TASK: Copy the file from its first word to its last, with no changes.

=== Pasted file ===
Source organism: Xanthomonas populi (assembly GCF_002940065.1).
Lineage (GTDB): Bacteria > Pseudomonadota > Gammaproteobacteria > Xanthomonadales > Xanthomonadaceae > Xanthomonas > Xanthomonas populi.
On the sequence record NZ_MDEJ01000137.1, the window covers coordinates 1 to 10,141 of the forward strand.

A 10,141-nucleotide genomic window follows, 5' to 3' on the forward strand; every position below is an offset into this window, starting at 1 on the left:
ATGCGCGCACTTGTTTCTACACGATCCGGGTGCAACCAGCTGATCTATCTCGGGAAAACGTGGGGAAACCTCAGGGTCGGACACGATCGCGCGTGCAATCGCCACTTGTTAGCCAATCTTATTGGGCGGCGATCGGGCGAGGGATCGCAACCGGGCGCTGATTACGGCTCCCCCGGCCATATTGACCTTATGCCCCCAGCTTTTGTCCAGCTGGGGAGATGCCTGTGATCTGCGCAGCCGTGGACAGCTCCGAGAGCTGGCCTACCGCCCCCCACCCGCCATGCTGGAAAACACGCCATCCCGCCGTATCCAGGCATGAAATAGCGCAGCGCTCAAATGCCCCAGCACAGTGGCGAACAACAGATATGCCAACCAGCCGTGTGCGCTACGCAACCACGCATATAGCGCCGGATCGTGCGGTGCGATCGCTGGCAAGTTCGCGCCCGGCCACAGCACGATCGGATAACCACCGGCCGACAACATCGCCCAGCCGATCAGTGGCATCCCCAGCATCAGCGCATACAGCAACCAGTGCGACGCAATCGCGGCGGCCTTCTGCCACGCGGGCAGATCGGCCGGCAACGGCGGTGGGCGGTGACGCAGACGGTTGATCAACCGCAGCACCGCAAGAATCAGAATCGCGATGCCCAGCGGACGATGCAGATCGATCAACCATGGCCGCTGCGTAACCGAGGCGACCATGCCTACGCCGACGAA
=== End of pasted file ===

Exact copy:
Source organism: Xanthomonas populi (assembly GCF_002940065.1).
Lineage (GTDB): Bacteria > Pseudomonadota > Gammaproteobacteria > Xanthomonadales > Xanthomonadaceae > Xanthomonas > Xanthomonas populi.
On the sequence record NZ_MDEJ01000137.1, the window covers coordinates 1 to 10,141 of the forward strand.

A 10,141-nucleotide genomic window follows, 5' to 3' on the forward strand; every position below is an offset into this window, starting at 1 on the left:
ATGCGCGCACTTGTTTCTACACGATCCGGGTGCAACCAGCTGATCTATCTCGGGAAAACGTGGGGAAACCTCAGGGTCGGACACGATCGCGCGTGCAATCGCCACTTGTTAGCCAATCTTATTGGGCGGCGATCGGGCGAGGGATCGCAACCGGGCGCTGATTACGGCTCCCCCGGCCATATTGACCTTATGCCCCCAGCTTTTGTCCAGCTGGGGAGATGCCTGTGATCTGCGCAGCCGTGGACAGCTCCGAGAGCTGGCCTACCGCCCCCCACCCGCCATGCTGGAAAACACGCCATCCCGCCGTATCCAGGCATGAAATAGCGCAGCGCTCAAATGCCCCAGCACAGTGGCGAACAACAGATATGCCAACCAGCCGTGTGCGCTACGCAACCACGCATATAGCGCCGGATCGTGCGGTGCGATCGCTGGCAAGTTCGCGCCCGGCCACAGCACGATCGGATAACCACCGGCCGACAACATCGCCCAGCCGATCAGTGGCATCCCCAGCATCAGCGCATACAGCAACCAGTGCGACGCAATCGCGGCGGCCTTCTGCCACGCGGGCAGATCGGCCGGCAACGGCGGTGGGCGGTGACGCAGACGGTTGATCAACCGCAGCACCGCAAGAATCAGAATCGCGATGCCCAGCGGACGATGCAGATCGATCAACCATGGCCGCTGCGTAACCGAGGCGACCATGCCTACGCCGACGAA